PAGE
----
George - Slave of Thomas Pollack

George - Slave of Thomas Pollack

Esteemed member John Gross contributes:

Beth Long wrote:

> > Does any one know anything about black Confederates at Gettysburg? I do > have a copy of Richard Rollins essay on the subject. > Depends what you mean by "black Confederates."
If you mean were there large numbers of black combat troops or massed regiments for the South the answer is no. If you wish to know if individual blacks may have fought in scattered regiments about the field I would say yes. The majority of blacks present would have served in some type of combat support role. Teamsters, ambulance drivers, musicians, etc.

The following letter was written by a slave named "George" on March 30, 1864, while in Greenville, North Carolina. It is addressed to Mrs. Thomas G. Pollack in Warrenton, Virginia. In it George tells of the death of his master at Gettysburg.

John Gross

I received your very kind letter of the 24th of last month yesterday and it made me feel very happy to hear from you and through you from all my friends and acquaintances, and to learn that you were all well. You ask me to tell you all I know of my late dear master. I am very sorry that I cannot tell you all that you would like to learn. The last I saw of him was just before the battle commenced at Gettysburg and he told me to take off his overcoat from his horse and to take care of it. He then left me and I saw him no more. I was informed that he had been wounded by a shell and wounded in three places, in the head, arm and breast. He fell from the mare he was riding and we were forced to leave him on the field. I would have gone back if I could, but I could not and even if I had gone, I could not have done any good as his spirit had fled and his soul gone up to Him who gave it.

I need not tell you my dear young mistress how I felt. I loved him so much having been with him so long. I could not for a long time bring myself to believe that he was gone, but at last the reality burst forth, and I felt lonesome indeed. You ask if he left any relics, any clothes. I am very happy to be able to inform you that his trunk is just as he left it with is new uniform in. It is Major Traylor's--near Hanover Junction where it was left for safe keeping. I have his bed clothes with me which I use myself. I have his horse and mare in my charge, and I take good care of them.

His saddle was robbed on the field of battle. The mare was wounded in one of the forelegs, and she could hardly get back to Virginia but is now nearly well. She got very thin but seems to be picking up now. The horse is in fine trim.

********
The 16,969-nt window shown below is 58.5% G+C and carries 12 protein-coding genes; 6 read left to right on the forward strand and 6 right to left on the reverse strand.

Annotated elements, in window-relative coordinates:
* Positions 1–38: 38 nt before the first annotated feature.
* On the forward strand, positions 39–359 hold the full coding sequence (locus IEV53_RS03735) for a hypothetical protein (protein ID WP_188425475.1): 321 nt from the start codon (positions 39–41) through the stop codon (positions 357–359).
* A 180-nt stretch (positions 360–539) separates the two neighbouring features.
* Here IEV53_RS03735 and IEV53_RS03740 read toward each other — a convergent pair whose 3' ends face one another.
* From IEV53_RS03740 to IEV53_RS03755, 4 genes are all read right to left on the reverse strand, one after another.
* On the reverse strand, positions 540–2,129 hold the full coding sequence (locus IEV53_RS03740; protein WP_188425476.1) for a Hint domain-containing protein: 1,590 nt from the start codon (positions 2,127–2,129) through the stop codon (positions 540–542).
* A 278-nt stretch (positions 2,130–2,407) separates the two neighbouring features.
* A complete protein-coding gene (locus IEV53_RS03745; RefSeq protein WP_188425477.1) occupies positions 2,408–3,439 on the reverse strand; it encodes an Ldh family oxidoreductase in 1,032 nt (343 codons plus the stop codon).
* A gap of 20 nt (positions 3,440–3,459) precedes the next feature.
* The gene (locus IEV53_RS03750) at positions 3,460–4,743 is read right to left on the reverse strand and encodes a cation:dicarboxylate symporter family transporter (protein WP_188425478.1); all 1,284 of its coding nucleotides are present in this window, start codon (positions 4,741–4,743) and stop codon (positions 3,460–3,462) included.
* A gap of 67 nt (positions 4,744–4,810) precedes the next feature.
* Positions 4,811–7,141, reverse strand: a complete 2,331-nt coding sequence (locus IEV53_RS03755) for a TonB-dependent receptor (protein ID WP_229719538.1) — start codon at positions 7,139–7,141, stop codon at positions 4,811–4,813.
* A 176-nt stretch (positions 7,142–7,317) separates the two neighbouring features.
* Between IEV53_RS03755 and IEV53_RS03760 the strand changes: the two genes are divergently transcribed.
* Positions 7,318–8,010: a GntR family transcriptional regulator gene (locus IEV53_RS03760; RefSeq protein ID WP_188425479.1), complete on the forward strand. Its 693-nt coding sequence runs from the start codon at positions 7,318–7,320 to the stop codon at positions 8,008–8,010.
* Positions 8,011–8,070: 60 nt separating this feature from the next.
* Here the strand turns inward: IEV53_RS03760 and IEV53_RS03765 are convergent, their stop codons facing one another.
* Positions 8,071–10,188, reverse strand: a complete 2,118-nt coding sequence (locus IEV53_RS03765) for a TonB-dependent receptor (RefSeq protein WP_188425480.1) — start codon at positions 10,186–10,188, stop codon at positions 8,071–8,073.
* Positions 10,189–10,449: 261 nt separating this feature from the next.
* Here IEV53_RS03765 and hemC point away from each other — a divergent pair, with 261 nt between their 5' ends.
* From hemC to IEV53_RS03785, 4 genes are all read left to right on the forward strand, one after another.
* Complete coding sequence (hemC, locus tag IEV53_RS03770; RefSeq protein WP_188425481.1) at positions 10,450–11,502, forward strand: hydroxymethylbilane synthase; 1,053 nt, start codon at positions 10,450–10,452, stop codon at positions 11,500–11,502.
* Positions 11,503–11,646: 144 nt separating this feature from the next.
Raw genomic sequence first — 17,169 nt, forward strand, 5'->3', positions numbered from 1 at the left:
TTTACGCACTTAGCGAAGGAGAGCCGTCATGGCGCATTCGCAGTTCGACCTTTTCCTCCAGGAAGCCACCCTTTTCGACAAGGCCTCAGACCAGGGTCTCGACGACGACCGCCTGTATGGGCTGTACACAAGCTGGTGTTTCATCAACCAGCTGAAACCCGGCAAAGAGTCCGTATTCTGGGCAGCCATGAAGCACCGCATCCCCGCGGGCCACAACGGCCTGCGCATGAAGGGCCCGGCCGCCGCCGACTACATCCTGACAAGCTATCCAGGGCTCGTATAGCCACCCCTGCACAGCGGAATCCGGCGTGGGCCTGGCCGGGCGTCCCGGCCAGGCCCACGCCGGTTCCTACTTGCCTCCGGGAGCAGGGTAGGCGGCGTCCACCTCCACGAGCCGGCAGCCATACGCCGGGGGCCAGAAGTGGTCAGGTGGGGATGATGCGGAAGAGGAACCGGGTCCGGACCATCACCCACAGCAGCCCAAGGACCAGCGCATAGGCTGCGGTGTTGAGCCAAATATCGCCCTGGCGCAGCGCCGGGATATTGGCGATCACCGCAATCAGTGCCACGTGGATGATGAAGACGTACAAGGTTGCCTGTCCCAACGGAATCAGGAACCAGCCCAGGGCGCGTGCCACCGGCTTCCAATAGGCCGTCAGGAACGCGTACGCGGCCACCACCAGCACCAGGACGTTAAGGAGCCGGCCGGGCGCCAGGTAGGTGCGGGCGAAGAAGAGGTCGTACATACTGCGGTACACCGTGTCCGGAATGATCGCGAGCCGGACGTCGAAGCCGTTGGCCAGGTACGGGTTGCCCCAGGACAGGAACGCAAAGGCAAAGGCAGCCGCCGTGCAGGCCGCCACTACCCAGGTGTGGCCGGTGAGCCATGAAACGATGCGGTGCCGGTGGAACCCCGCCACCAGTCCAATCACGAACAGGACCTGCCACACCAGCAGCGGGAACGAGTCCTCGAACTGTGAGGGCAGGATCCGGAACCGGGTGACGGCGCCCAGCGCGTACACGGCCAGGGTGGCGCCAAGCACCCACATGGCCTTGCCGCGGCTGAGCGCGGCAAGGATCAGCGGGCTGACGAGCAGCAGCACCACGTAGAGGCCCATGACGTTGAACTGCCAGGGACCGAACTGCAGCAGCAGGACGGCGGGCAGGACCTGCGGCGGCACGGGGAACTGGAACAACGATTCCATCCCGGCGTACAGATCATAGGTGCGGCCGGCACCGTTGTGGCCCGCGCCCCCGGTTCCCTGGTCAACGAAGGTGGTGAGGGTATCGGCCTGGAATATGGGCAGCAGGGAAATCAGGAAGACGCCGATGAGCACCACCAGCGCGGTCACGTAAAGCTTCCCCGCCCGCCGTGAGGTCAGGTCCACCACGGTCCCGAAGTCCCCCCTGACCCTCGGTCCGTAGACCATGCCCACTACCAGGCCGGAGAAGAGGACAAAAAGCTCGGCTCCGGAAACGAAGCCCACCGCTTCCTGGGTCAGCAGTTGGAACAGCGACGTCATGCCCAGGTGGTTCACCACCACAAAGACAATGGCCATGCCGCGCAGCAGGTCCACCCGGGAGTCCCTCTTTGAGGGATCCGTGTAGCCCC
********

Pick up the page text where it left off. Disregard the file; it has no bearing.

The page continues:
After the battle, I staid with Lieutenant K. Nelson until September when I came to Col. Joseph Mayo of the 3rd Regiment, and I am still with him. I like him very much, and he is very kind to me indeed. I forgot to tell you that the horse was shot over the right eye, but it did not impair the sight.

Please thank your ma for having put herself to the trouble of getting clothes for me. I shall not forget her kindness. I hope that you will not cease to write. I have been expecting a letter from you for a long time. Please let me hear from you all once in a while. I spent 3 days last Christmas with my Mother, and she sends her love to you all. I saw two sisters of mine nearly grown; one named Virginia and the other Martha. I have a fine place now. We live in town. Colonel Mayo has command of this post. I am well satisfied as I can be anywheres away from home. We are not far from the Yankees.

We expect to have a fight soon. We had a skirmish last Saturday with some of them. They killed one of our officers and wounded one man. We had 60 men and they had nearly one hundred, but they did not stay long. They ran off just as we got ready to meet them. If you are so kind as to write to me please address your letter to the care of Col. Jos. Mayo, 3rd Reg't Virginia Infty Kempers Brigade Pickets Division Greenville, N.C...." Forgotten Confederates, page 33-34, with the notation; "Contributed by Lewis Leigh, Jr., of Fairfax, Virginia."